Reflecting on the Climate Change Grants, One Year Later
On Earth Day of 2020, the University of Minnesota Medical School awarded two $50,000 grants with the purpose of finding ways to reduce medical system material waste. Graduate and professional students in the Medical School and the College of Science and Engineering were challenged to create a solution that aimed to reduce healthcare’s impact on the environment. The two selected groups have been working hard as their projects reach their one-year milestones.
One group’s project, “Reducing the Carbon Footprint of Cardiovascular Disease by Diagnosing Subclinical Pathology Using Artificial Intelligence,” has been led by Anthony Prisco, MD, PhD, a cardiology fellow from the Physician Scientist Training Program at the U of M Medical School. Dr. Prisco teamed up with two computational biology doctoral students, Alex Deakyne and Weston Upchurch.
“I applied for this grant as I saw it as an opportunity to combine two interests of mine – improving the world we live in by reducing carbon emissions while also reducing the burden cardiovascular disease has on human health,” Dr. Prisco said.
Dr. Prisco shared that his team is a perfect combination of strengths. He was able to use his knowledge of computational fluid dynamics, and his teammates provided him support in designing custom artificial intelligence algorithms to non-invasively predict the onset of cardiovascular disease.
“The fundamental goal of this project is to provide a new diagnostic tool that will estimate a patient's risk of developing cardiovascular disease,” Dr. Prisco said. “By using this technology, we hope to identify those as medium/high risk and initiate early treatment, disrupting and delaying the natural progression of cardiovascular disease. This will ultimately reduce the number of patients who require an invasive procedure and will, in turn, reduce the carbon footprint associated with cardiovascular disease.”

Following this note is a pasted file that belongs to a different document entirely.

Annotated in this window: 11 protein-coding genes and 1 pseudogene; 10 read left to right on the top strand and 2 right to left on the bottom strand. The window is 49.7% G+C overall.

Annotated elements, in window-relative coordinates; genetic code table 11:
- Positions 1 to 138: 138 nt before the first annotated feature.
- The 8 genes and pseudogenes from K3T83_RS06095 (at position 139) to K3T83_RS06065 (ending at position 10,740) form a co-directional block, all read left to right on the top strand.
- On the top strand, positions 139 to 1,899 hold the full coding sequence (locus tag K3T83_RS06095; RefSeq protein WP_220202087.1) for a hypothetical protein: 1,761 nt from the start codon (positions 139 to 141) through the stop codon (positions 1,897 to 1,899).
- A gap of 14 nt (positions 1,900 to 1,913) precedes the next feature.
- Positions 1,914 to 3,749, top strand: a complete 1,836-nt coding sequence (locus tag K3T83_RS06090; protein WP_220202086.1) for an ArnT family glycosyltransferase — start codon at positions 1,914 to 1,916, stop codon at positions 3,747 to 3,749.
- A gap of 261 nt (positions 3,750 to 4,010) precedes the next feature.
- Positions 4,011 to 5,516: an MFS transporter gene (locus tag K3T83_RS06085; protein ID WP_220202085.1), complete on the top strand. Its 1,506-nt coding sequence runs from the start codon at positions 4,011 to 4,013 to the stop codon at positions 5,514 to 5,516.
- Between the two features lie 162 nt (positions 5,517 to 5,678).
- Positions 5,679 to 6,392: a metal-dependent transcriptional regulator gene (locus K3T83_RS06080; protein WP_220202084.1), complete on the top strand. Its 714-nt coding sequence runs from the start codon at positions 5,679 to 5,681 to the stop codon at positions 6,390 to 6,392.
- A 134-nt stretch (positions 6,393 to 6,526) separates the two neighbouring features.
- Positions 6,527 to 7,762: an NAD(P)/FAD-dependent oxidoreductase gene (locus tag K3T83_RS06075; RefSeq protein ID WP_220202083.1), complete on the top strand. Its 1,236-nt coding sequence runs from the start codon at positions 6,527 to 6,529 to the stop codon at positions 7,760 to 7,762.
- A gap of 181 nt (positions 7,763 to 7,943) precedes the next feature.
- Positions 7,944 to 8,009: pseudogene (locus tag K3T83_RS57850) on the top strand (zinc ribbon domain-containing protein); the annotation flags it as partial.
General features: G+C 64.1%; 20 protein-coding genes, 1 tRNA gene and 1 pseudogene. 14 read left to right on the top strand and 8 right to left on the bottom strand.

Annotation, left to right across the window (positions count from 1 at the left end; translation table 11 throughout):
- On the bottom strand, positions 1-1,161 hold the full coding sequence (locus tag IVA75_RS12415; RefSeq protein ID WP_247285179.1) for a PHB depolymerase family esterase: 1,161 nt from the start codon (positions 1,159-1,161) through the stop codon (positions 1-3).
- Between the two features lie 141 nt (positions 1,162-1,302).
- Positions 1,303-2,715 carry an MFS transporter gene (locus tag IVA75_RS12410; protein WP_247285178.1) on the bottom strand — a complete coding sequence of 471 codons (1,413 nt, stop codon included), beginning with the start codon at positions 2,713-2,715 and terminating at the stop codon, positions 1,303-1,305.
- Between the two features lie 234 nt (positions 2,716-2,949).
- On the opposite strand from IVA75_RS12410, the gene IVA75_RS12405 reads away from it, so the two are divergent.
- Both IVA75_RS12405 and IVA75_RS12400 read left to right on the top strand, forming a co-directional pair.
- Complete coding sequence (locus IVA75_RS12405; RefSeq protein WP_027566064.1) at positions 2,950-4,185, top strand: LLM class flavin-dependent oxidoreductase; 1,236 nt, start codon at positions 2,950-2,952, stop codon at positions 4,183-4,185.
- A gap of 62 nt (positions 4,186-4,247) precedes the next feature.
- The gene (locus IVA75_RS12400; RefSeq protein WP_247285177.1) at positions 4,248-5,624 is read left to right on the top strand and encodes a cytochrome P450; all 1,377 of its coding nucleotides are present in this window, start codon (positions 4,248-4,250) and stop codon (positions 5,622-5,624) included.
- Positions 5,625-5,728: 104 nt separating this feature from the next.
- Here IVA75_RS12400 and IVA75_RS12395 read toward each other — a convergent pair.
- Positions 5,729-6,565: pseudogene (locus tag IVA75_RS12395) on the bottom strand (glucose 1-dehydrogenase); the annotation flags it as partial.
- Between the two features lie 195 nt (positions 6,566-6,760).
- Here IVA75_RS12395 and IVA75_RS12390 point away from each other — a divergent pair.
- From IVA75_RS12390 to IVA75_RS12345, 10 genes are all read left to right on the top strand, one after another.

Dr. Prisco and his team have requested a no-cost extension to continue their work for the next academic year. “Our preliminary results were accepted for presentation at the American College of Cardiology conference this summer, and we also have entered the 2021 Big Ten Augmented Intelligence Bowl,” he said.
The other group’s project, “Characterization and Prototyping of a Novel Biodegradable Intravenous Bag,” has been led by Ranveer Vasdev, a third-year medical student at the Medical School. He’s been working with Tyler Gathman, Aaron Rosenblum, Alora Sager, Jamee Schoephoerster, Conor Nath, Amrit Vasdev, Stephanie Liftland and Derek C. Batiste.
“I saw the grant as a unique opportunity to address a global environmental problem with roots in healthcare using an engineering approach,” Vasdev said. “What spoke to me was the interdisciplinary and collaborative nature of the grant. There is so much that we as healthcare professionals can learn from other disciplines.”
Vasdev shared that he was shocked when learning about the amount of single-use plastic that is wasted in routine surgical care every day. This is what inspired him to lead his team to find a comparable solution that reflected their goal of creating more sustainability in the field of medicine.
“With much help from Dr. Marc Hillmyer's team, we have identified candidate degradable polymers and are currently assessing their mechanical properties compared to standard-use IV bags,” Vasdev said. “Additionally, our team published an op-ed at the start of the pandemic about considerations regarding environmental stewardship in healthcare during the COVID-19 outbreak. We have also conducted a retrospective review estimating the quality and quantity of hospital waste produced during the pandemic compared to historical controls. Our findings are currently being prepared for journal submission.”
Vasdev hopes that their discoveries and methods can also be applied to other commonly used single-use medical products such as drapes, gowns and gloves.
Amidst a tumultuous year, these two groups have continued to reflect the call to research and innovative excellence towards climate change at the U of M Medical School. Vasdev and Dr. Prisco have led their teams to create lasting impacts on our planet.